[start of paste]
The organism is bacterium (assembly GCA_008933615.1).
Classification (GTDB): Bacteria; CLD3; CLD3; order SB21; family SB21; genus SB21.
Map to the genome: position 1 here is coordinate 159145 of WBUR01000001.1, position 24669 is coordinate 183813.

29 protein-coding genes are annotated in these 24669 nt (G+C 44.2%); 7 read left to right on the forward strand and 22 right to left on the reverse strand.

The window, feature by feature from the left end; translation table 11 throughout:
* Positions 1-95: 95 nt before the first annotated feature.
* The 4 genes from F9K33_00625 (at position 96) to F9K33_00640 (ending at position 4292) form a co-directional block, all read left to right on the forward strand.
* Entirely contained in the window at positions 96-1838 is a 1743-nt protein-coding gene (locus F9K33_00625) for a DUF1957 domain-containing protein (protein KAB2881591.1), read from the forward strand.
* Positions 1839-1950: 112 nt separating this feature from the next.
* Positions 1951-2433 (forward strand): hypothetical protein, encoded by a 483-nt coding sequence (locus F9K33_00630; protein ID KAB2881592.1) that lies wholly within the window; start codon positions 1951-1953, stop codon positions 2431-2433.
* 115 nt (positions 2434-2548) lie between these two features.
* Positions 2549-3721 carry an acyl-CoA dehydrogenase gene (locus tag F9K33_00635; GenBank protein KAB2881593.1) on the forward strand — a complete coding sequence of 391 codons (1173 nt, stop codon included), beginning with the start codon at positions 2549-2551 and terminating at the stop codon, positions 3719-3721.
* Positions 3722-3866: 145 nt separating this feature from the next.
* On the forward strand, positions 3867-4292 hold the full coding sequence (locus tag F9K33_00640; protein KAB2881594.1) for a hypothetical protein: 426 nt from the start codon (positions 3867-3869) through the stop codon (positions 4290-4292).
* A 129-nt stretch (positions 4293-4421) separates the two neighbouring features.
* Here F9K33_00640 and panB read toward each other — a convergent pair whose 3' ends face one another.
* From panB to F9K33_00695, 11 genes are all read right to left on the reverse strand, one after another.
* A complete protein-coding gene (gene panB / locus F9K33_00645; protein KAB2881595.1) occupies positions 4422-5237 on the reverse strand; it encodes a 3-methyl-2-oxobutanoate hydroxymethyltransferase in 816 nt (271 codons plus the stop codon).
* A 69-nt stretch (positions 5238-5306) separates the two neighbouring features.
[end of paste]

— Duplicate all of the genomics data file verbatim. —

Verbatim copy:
The organism is bacterium (assembly GCA_008933615.1).
Classification (GTDB): Bacteria; CLD3; CLD3; order SB21; family SB21; genus SB21.
Map to the genome: position 1 here is coordinate 159145 of WBUR01000001.1, position 24669 is coordinate 183813.

29 protein-coding genes are annotated in these 24669 nt (G+C 44.2%); 7 read left to right on the forward strand and 22 right to left on the reverse strand.

The window, feature by feature from the left end; translation table 11 throughout:
* Positions 1-95: 95 nt before the first annotated feature.
* The 4 genes from F9K33_00625 (at position 96) to F9K33_00640 (ending at position 4292) form a co-directional block, all read left to right on the forward strand.
* Entirely contained in the window at positions 96-1838 is a 1743-nt protein-coding gene (locus F9K33_00625) for a DUF1957 domain-containing protein (protein KAB2881591.1), read from the forward strand.
* Positions 1839-1950: 112 nt separating this feature from the next.
* Positions 1951-2433 (forward strand): hypothetical protein, encoded by a 483-nt coding sequence (locus F9K33_00630; protein ID KAB2881592.1) that lies wholly within the window; start codon positions 1951-1953, stop codon positions 2431-2433.
* 115 nt (positions 2434-2548) lie between these two features.
* Positions 2549-3721 carry an acyl-CoA dehydrogenase gene (locus tag F9K33_00635; GenBank protein KAB2881593.1) on the forward strand — a complete coding sequence of 391 codons (1173 nt, stop codon included), beginning with the start codon at positions 2549-2551 and terminating at the stop codon, positions 3719-3721.
* Positions 3722-3866: 145 nt separating this feature from the next.
* On the forward strand, positions 3867-4292 hold the full coding sequence (locus tag F9K33_00640; protein KAB2881594.1) for a hypothetical protein: 426 nt from the start codon (positions 3867-3869) through the stop codon (positions 4290-4292).
* A 129-nt stretch (positions 4293-4421) separates the two neighbouring features.
* Here F9K33_00640 and panB read toward each other — a convergent pair whose 3' ends face one another.
* From panB to F9K33_00695, 11 genes are all read right to left on the reverse strand, one after another.
* A complete protein-coding gene (gene panB / locus F9K33_00645; protein KAB2881595.1) occupies positions 4422-5237 on the reverse strand; it encodes a 3-methyl-2-oxobutanoate hydroxymethyltransferase in 816 nt (271 codons plus the stop codon).
* A 69-nt stretch (positions 5238-5306) separates the two neighbouring features.